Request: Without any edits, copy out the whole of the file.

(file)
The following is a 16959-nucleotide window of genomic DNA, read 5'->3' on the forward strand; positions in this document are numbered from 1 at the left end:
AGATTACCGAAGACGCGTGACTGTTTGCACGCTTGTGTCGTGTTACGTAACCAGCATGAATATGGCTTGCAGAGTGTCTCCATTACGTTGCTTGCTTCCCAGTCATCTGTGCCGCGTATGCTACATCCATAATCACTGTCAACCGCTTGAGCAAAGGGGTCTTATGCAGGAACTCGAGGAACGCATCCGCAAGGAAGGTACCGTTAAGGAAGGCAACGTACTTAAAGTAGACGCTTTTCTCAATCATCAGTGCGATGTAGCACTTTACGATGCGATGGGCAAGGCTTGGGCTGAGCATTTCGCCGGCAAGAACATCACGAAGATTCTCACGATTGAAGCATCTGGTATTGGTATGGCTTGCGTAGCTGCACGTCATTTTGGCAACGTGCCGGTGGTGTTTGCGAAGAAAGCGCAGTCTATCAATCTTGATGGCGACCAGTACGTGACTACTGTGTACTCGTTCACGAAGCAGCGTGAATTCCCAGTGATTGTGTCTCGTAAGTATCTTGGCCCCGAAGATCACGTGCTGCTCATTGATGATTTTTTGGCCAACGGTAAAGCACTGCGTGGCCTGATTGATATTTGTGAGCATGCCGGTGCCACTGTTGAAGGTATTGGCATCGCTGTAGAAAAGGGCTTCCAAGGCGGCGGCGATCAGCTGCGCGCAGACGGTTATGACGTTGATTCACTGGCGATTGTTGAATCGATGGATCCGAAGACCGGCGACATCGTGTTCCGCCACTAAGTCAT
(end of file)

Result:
The following is a 16959-nucleotide window of genomic DNA, read 5'->3' on the forward strand; positions in this document are numbered from 1 at the left end:
AGATTACCGAAGACGCGTGACTGTTTGCACGCTTGTGTCGTGTTACGTAACCAGCATGAATATGGCTTGCAGAGTGTCTCCATTACGTTGCTTGCTTCCCAGTCATCTGTGCCGCGTATGCTACATCCATAATCACTGTCAACCGCTTGAGCAAAGGGGTCTTATGCAGGAACTCGAGGAACGCATCCGCAAGGAAGGTACCGTTAAGGAAGGCAACGTACTTAAAGTAGACGCTTTTCTCAATCATCAGTGCGATGTAGCACTTTACGATGCGATGGGCAAGGCTTGGGCTGAGCATTTCGCCGGCAAGAACATCACGAAGATTCTCACGATTGAAGCATCTGGTATTGGTATGGCTTGCGTAGCTGCACGTCATTTTGGCAACGTGCCGGTGGTGTTTGCGAAGAAAGCGCAGTCTATCAATCTTGATGGCGACCAGTACGTGACTACTGTGTACTCGTTCACGAAGCAGCGTGAATTCCCAGTGATTGTGTCTCGTAAGTATCTTGGCCCCGAAGATCACGTGCTGCTCATTGATGATTTTTTGGCCAACGGTAAAGCACTGCGTGGCCTGATTGATATTTGTGAGCATGCCGGTGCCACTGTTGAAGGTATTGGCATCGCTGTAGAAAAGGGCTTCCAAGGCGGCGGCGATCAGCTGCGCGCAGACGGTTATGACGTTGATTCACTGGCGATTGTTGAATCGATGGATCCGAAGACCGGCGACATCGTGTTCCGCCACTAAGTCAT